Author: Vanessa Ngan, Staff Writer, 2005.
Polypodium leucotomos extract (PLE) comes from a tropical fern plant grown in Central and South America. Native Americans have used the plant extract for centuries for the treatment of inflammatory disorders and skin diseases. Clinical research has shown that it has antioxidant and photoprotective properties and taken orally provides protection against the harmful effects of ultraviolet (UV) radiation from the sun and other sources.
To gain a better understanding of how PLE works, you need to understand the effects of UV radiation on the body. These are described in the article on sunburn.
The mechanism of action of PLE is fairly complex but has been summarized into the following main points:
PLE is an addition to the armamentarium against the damaging effects of UV radiation exposure. It should be considered as another layer of protection and used in conjunction with a good sunscreen and protective clothing.
PLE is particularly suitable for people whom are photosensitive, especially those with polymorphous light eruption. Clinical trials have been performed in people with skin types II to IV and results show that PLE provides significant protection of skin against UV radiation.
PLE can also be used as a chemophotoprotector against PUVA-induced skin phototoxicity. Extensive PUVA treatment results in premature aging changes in the skin (i.e. increased dryness, freckling and wrinkling) and can increase the chance of skin cancer. Fair skinned individuals or those with previous sun or radiation damage are most at risk. In clinical trials, PLE has proven to be the first oral agent effective in reducing the harmful side effects of PUVA treatment.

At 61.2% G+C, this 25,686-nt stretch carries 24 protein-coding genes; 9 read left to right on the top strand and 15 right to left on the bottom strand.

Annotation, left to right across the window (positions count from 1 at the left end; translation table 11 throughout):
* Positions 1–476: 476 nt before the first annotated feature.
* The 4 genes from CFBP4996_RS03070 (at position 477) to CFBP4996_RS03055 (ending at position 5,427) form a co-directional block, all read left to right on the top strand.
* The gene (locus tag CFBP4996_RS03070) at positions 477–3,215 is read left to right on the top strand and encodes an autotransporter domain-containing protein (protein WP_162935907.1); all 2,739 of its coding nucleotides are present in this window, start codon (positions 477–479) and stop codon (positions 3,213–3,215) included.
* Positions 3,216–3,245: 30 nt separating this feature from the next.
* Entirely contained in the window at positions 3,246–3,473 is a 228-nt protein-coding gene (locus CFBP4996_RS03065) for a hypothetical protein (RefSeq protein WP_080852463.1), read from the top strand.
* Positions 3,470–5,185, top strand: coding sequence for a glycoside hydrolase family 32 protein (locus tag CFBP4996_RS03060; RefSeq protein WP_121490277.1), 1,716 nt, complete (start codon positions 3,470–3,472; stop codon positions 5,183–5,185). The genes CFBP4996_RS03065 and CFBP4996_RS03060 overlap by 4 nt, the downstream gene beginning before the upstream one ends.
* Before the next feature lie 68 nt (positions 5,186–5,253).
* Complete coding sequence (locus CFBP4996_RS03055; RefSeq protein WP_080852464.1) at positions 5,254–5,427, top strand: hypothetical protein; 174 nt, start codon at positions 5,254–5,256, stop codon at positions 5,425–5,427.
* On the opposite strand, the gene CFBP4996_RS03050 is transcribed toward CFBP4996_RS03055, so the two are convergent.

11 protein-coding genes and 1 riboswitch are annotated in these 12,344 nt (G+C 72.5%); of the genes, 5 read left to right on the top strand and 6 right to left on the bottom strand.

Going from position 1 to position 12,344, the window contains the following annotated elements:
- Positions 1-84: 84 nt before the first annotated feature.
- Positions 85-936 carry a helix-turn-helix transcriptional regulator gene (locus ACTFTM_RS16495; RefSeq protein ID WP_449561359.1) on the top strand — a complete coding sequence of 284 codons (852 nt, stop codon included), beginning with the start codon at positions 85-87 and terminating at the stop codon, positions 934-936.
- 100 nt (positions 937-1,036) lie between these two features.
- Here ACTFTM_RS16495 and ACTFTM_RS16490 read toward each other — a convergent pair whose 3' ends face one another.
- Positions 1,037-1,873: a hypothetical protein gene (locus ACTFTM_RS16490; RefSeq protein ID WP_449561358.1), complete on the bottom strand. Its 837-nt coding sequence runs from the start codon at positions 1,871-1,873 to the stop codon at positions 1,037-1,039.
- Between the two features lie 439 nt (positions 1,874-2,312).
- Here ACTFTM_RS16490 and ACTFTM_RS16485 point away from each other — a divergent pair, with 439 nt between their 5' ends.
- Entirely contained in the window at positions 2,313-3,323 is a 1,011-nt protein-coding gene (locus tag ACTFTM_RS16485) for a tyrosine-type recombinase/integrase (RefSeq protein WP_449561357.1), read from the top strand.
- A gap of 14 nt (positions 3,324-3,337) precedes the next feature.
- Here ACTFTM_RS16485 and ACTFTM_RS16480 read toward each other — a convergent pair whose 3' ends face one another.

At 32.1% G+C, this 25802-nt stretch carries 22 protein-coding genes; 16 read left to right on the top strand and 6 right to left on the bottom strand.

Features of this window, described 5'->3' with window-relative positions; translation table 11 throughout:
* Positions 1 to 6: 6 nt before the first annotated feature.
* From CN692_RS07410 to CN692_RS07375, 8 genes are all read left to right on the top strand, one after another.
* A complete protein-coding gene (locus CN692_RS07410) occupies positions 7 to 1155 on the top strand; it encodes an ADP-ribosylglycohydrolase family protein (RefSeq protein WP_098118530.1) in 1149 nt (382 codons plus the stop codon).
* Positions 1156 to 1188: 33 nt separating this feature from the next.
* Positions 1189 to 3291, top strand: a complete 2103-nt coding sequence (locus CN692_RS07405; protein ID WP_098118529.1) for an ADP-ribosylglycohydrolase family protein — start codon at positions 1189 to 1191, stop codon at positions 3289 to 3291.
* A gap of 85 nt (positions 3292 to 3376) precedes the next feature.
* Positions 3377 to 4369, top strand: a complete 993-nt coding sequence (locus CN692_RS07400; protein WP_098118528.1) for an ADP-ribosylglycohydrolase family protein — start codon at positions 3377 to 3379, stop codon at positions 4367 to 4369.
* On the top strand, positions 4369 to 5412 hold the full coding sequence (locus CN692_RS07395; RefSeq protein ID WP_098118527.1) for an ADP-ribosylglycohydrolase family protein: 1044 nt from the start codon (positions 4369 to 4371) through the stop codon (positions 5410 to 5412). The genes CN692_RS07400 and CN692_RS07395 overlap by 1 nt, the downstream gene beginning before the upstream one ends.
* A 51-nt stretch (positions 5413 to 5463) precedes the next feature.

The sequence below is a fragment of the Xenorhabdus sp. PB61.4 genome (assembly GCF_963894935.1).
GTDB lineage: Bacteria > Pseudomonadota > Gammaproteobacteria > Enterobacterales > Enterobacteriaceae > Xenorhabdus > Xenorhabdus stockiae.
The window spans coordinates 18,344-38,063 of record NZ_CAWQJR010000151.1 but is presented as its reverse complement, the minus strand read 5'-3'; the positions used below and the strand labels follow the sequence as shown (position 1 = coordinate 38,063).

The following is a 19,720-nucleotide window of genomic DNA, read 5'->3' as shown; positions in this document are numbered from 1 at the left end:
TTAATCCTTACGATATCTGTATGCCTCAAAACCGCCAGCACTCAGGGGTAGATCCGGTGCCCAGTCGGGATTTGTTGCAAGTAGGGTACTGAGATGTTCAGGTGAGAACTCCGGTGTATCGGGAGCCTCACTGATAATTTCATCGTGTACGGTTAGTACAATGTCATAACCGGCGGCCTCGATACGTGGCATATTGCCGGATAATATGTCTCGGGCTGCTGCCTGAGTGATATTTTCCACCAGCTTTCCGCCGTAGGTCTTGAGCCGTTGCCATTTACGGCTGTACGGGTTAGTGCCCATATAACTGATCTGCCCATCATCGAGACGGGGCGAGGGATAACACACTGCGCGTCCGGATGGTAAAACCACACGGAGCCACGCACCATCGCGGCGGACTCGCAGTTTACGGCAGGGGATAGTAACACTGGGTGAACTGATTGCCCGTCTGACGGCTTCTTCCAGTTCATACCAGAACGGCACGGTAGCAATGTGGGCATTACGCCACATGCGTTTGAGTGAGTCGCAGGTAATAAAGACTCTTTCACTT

PLE is marketed as a dietary supplement containing a combination of the antioxidants (Heliocare®, Antioxidine®). These are rapidly absorbed and provide early protection that lasts up to 2 hours after administration, against the initial signs of sunburn (erythema). However, the photoprotective effect of PLE extends beyond just decreasing erythema. The antioxidant properties of orally administered PLE work at protecting the skin at a deeper cellular level that is not achieved with topically applied antioxidants.
PLE has not been clinically tested in patients less than 18 years, and in pregnant or breastfeeding women. Hence there is no data to support its use in these groups.
PLE supplements have been used over the last 20 years in Europe without any side effects being reported.
PLE has not been thoroughly tested for interactions with other supplements and drugs. Some concern has been expressed that it may interact with medications that affect the function of the heart or blood pressure, as cardiac effects have been demonstrated with a related fern species, Polypodium vulgare.
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